Oh, yeah ... theater politics ... I hear you. There's more drama in drama than the audience ever suspects. Don't ask me how I know!
I agree with the posters who say to give a brief
explanation at the meeting. That is appropriate.
I urge you, though, to resist the temptation to think in terms of what would make Sue looking like the unreasonable one and you the reasonable one, or to pull rank (producer over director). That's sinking to her level and will just prolong the drama.
EllenS put it very well:
In your position, I would not go in with an overly-scripted response, because that sounds defensive. I understand theater politics, but in reality, this is not a "fight" between you and Sue, and I don't think you should in any way acknowledge or indicate that is even a possibility.
Just be very professional about it, as if this had been at your job, and make your explanation exactly the same as if Sue weren't even part of the story: you had to make the call, and, basing it on the forecast, the plowing, the parking, and the advice of professionals, you did your best. Don't
try to argue that it was the only
sensible call to make and anyone who did otherwise would have been wrong
-- there's no point: it's over. You don't have to win that argument.
I would also make sure to say that you regret that you had to do it (note: you're not saying that you did the wrong thing and wouldn't do it again, just that you're sorry you had to do it) and you know that everyone was disappointed; and so were you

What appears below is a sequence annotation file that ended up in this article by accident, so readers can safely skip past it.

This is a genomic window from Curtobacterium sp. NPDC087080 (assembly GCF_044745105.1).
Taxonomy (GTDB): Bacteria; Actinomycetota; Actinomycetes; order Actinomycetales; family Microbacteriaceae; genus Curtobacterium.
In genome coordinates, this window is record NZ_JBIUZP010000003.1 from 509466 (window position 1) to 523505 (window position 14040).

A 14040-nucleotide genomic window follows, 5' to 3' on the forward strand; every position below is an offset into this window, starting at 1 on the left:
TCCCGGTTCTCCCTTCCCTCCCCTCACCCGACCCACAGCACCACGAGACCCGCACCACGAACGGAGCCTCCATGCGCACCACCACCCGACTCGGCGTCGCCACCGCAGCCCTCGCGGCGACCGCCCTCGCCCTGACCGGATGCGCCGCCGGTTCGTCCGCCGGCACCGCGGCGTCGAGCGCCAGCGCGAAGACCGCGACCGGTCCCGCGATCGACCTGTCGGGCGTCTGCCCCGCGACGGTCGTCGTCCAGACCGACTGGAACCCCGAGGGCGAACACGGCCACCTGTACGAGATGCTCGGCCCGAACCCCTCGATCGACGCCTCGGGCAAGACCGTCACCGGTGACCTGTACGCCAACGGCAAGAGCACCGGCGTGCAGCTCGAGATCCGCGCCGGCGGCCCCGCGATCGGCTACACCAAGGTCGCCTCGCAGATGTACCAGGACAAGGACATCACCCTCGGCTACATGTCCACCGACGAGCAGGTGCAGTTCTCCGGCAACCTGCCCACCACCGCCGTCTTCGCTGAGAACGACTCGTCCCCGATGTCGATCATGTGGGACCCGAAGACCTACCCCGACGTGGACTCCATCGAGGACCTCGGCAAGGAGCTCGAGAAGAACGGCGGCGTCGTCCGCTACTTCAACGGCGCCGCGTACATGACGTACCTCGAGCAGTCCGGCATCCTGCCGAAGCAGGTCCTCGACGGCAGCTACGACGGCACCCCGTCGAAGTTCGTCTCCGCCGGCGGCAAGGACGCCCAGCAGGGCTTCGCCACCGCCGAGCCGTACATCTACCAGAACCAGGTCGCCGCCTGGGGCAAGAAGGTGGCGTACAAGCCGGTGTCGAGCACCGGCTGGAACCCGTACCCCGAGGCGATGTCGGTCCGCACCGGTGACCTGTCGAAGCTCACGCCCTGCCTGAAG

. After all, it is important to acknowledge people's feelings, and I'm sure some of them were very, very disappointed -- they'd worked hard for a long time, and maybe that last performance was the one their family or a casting agent was coming to.
Then move on right away to asking whether everyone thinks that you all ought to establish some sort of protocol for the future so that everyone will be on the same page, which you probably should. Guidelines for cancellation due to weather? Communication system? (I urge you to use texting or phone trees for last minute stuff like this, not email. The stage manager for the show I am in now decided to use a Facebook group, so we all have to check it at least twice a day, and even that won't work if there's an emergency or last-minute message. Same for email, as you have learned. I wish she'd use text blasts or if that's a usage problem then a phone or text tree.) Rain dates? Venue change? Refunds? Parking alternatives?